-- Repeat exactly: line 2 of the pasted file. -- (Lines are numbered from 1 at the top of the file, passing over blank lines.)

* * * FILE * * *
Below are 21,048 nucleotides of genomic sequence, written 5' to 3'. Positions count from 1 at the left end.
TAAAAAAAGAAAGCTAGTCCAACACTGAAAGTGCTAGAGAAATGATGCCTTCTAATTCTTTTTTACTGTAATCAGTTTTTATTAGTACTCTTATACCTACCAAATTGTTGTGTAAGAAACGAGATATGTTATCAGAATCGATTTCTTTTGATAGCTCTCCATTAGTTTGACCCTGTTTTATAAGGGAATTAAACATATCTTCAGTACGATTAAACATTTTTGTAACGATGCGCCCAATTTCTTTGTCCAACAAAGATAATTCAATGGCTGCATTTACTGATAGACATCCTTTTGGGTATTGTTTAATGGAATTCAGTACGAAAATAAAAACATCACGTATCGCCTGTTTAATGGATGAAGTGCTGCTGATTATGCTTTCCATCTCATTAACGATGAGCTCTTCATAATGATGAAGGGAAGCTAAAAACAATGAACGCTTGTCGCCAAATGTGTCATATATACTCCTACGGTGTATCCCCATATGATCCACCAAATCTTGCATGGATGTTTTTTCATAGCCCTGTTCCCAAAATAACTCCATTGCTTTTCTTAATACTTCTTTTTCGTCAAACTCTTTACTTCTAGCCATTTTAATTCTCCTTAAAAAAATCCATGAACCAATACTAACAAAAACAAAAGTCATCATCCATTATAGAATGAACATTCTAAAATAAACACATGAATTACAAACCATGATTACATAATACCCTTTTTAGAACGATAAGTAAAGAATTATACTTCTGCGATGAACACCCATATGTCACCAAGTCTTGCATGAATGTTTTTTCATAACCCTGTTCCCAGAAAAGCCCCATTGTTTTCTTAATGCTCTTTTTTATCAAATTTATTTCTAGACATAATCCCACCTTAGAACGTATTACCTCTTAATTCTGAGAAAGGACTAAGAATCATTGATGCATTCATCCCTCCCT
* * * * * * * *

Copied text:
TAAAAAAAGAAAGCTAGTCCAACACTGAAAGTGCTAGAGAAATGATGCCTTCTAATTCTTTTTTACTGTAATCAGTTTTTATTAGTACTCTTATACCTACCAAATTGTTGTGTAAGAAACGAGATATGTTATCAGAATCGATTTCTTTTGATAGCTCTCCATTAGTTTGACCCTGTTTTATAAGGGAATTAAACATATCTTCAGTACGATTAAACATTTTTGTAACGATGCGCCCAATTTCTTTGTCCAACAAAGATAATTCAATGGCTGCATTTACTGATAGACATCCTTTTGGGTATTGTTTAATGGAATTCAGTACGAAAATAAAAACATCACGTATCGCCTGTTTAATGGATGAAGTGCTGCTGATTATGCTTTCCATCTCATTAACGATGAGCTCTTCATAATGATGAAGGGAAGCTAAAAACAATGAACGCTTGTCGCCAAATGTGTCATATATACTCCTACGGTGTATCCCCATATGATCCACCAAATCTTGCATGGATGTTTTTTCATAGCCCTGTTCCCAAAATAACTCCATTGCTTTTCTTAATACTTCTTTTTCGTCAAACTCTTTACTTCTAGCCATTTTAATTCTCCTTAAAAAAATCCATGAACCAATACTAACAAAAACAAAAGTCATCATCCATTATAGAATGAACATTCTAAAATAAACACATGAATTACAAACCATGATTACATAATACCCTTTTTAGAACGATAAGTAAAGAATTATACTTCTGCGATGAACACCCATATGTCACCAAGTCTTGCATGAATGTTTTTTCATAACCCTGTTCCCAGAAAAGCCCCATTGTTTTCTTAATGCTCTTTTTTATCAAATTTATTTCTAGACATAATCCCACCTTAGAACGTATTACCTCTTAATTCTGAGAAAGGACTAAGAATCATTGATGCATTCATCCCTCCCT